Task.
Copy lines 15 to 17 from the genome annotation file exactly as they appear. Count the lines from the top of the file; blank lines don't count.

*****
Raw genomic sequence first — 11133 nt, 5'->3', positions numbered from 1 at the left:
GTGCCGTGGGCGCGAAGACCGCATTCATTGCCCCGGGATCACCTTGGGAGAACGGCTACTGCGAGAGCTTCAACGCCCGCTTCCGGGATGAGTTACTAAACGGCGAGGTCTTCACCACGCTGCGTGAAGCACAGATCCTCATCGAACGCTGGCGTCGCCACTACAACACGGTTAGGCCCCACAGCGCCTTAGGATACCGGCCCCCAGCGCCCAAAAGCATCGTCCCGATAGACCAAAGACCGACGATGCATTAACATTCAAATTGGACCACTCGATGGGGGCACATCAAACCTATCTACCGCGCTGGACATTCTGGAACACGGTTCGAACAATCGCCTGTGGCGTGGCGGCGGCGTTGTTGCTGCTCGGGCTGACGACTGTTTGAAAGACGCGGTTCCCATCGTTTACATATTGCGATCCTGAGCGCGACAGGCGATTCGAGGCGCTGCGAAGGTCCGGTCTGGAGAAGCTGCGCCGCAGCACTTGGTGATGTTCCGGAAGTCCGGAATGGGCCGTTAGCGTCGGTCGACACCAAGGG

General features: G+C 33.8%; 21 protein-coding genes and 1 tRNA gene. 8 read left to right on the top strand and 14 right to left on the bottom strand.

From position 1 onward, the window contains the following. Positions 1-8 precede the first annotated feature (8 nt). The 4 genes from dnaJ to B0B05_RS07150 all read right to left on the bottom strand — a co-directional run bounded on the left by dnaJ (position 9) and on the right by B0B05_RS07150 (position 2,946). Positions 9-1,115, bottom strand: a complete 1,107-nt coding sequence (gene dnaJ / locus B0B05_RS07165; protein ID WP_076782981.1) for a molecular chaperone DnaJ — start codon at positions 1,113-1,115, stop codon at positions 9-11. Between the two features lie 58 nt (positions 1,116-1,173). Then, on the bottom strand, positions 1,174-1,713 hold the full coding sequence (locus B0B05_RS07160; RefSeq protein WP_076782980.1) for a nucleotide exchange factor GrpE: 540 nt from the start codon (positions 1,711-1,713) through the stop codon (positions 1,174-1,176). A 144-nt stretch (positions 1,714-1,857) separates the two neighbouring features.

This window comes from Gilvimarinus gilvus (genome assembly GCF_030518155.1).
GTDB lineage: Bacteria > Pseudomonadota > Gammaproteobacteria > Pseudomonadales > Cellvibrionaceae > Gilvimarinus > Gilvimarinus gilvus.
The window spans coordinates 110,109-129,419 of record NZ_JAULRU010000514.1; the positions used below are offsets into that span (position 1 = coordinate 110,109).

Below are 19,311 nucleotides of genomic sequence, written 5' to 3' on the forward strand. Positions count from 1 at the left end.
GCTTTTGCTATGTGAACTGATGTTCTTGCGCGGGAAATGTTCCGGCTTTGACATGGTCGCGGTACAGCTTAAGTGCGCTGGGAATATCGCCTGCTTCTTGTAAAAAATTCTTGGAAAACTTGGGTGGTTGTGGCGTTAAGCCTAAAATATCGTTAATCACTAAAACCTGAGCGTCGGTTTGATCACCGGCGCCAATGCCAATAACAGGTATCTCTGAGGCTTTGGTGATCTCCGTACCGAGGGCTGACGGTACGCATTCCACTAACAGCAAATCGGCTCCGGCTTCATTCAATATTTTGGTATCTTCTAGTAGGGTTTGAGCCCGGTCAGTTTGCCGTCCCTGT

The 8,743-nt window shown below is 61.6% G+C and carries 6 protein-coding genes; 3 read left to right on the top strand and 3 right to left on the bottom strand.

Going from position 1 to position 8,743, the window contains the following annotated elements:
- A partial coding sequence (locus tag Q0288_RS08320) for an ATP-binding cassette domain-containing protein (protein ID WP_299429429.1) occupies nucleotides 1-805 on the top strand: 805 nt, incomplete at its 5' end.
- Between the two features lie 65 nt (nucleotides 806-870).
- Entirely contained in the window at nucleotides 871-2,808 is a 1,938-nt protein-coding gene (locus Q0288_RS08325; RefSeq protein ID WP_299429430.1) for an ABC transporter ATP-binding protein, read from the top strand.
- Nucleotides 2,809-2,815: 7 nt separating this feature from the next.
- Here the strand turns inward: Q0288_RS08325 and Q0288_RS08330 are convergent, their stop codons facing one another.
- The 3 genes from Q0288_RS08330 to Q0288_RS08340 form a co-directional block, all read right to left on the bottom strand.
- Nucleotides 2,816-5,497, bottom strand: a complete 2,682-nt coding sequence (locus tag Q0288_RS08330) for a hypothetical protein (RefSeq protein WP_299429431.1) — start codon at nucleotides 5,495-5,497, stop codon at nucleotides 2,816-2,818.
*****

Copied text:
- Nucleotides 2,809-2,815: 7 nt separating this feature from the next.
- Here the strand turns inward: Q0288_RS08325 and Q0288_RS08330 are convergent, their stop codons facing one another.
- The 3 genes from Q0288_RS08330 to Q0288_RS08340 form a co-directional block, all read right to left on the bottom strand.